Thursday, October 20, 2011

Newberry Caldera and Paulina Peak

Our visit to Crater Lake in July was actually just a side trip in route to our real destination… Newberry National Volcanic Monument and Paulina Peak. This was another one of those outings that my husband organizes and I end up enjoying immensely. From the Forest Service website: “In November of 1990, Newberry National Volcanic Monument was created within the boundaries of Deschutes National Forest. Managed by the U.S. Forest Service, this monument provides a unique opportunity to view the Lava Lands of central Oregon. Newberry National Volcanic National Monument includes 50,000+ acres of lakes, lava flows, and spectacular geologic features.” Paulina Peak is named for Chief Paulina.

The most striking thing for me? All of the native Manzanita (Arctostaphylos) growing along the roads! It was everywhere…and gorgeous. Of course I tried to take pictures from the car, that didn’t turn out so good. The road was narrow and curvy but we were finally able to pull out and I snapped a few pictures. Of course there was beauty all around us, literally everywhere you looked! Paulina Lake… As we climbed higher and higher on the way to the peak I kept seeing flashes of bright orange and purple along the roadside, my sweet husband pulled over so I could take some photos… Finally at the peak! On the right is the obsidian flow, from the volcano… More bright orange…in a sea of rock… The mysterious man in the hat? My husband, Andrew. And a bit of trivia (you’ll thank me for only photographing this sign), rumor has it that the toilet at Paulina Peak is the highest public toilet in Oregon, now you know! Of course the ubiquitous Verbascum had to make an appearance. And I’ll leave you with these tiny pink wildflowers…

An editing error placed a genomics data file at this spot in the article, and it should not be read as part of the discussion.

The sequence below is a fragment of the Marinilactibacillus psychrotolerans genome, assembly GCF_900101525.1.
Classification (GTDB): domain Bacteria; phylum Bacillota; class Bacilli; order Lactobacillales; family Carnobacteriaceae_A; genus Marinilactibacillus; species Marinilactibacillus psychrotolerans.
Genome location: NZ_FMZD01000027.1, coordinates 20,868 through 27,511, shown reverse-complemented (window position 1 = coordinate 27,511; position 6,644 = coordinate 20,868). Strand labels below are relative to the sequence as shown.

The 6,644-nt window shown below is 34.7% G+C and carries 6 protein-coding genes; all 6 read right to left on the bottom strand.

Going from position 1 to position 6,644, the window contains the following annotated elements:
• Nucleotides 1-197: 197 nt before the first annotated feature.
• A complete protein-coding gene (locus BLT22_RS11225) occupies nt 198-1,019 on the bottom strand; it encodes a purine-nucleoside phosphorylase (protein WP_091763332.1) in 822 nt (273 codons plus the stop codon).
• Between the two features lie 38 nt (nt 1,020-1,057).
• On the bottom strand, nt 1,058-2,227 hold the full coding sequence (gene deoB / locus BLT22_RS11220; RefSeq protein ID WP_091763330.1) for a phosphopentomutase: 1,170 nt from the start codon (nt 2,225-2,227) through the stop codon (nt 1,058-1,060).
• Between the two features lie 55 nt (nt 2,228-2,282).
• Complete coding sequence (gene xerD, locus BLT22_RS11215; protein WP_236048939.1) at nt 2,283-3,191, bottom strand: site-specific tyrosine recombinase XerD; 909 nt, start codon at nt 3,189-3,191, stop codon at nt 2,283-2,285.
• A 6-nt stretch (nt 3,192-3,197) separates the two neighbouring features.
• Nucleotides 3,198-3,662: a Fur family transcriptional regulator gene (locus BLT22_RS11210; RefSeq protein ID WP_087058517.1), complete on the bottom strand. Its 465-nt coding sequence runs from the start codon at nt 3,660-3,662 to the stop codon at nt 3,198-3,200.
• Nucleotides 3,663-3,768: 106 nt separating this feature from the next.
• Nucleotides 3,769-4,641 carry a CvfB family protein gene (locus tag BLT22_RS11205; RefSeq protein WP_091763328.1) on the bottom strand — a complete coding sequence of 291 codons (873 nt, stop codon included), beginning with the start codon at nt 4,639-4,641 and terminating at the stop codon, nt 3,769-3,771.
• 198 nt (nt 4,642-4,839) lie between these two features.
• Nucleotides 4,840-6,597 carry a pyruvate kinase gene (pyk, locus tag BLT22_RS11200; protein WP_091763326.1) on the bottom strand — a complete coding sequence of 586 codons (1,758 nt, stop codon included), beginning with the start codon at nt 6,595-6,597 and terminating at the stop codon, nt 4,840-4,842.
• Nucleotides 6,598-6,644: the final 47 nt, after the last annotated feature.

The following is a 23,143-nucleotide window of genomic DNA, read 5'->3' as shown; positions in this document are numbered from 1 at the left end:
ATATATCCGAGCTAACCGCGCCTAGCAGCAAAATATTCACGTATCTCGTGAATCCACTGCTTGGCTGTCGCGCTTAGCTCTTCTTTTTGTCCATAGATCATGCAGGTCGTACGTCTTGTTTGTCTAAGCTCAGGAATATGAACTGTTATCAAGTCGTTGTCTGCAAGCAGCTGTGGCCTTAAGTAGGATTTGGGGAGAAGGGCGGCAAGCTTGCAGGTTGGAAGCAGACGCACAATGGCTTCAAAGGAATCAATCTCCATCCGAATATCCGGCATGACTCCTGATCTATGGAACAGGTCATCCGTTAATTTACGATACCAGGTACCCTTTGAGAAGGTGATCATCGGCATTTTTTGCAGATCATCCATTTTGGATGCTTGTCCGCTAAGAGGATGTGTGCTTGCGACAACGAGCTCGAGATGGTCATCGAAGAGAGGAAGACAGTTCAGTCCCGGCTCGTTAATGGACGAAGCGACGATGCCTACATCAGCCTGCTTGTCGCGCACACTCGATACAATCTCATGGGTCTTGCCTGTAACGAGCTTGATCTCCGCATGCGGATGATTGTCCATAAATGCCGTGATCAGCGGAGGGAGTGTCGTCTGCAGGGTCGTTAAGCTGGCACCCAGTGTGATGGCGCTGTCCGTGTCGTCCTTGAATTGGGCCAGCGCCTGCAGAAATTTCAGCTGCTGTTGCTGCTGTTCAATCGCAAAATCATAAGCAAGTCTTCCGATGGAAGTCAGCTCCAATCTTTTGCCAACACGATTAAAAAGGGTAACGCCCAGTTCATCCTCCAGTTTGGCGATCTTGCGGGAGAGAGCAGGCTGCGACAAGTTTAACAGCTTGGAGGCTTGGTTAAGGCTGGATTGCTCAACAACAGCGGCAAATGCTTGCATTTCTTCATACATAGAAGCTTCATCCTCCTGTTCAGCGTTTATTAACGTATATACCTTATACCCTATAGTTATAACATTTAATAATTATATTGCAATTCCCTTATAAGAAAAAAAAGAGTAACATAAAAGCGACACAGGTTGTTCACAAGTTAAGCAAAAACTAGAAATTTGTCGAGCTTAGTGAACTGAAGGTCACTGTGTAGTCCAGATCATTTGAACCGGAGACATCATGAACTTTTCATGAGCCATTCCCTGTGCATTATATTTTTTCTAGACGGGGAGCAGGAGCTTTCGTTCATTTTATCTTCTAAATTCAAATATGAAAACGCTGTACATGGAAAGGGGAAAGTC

1. Great pics! I want to get take the family to central Oregon soon - perhaps next summer. It is a fantastic area. The first two Arctostaphylos are A. patula. The one farther down is A. patula x nevadensis. I did several collections of both on my Mt. Hood area trip, among others. You might be surprised to know we even have both of those in Washington. All wonderful plants!

  2. the orange stuff is

    you can buy seeds for it, but it can be hard to establish, due to being a hemiparasite.

  3. Love that part of the state. Thanks for the virtual tour.

  4. Ian, it really is! I never knew...thank god for the husband. And thank you for the Arcto identification!

    eeldip, who the heck are you!!!? You've always got the answers.

    ricki, you're welcome...more tomorrow...

  5. Gorgeous drive, good of your husband to stop and let you take photos as they're stunning sceneries. Even better at the top!

  6. This looks like a great trip, one I'd like to take.


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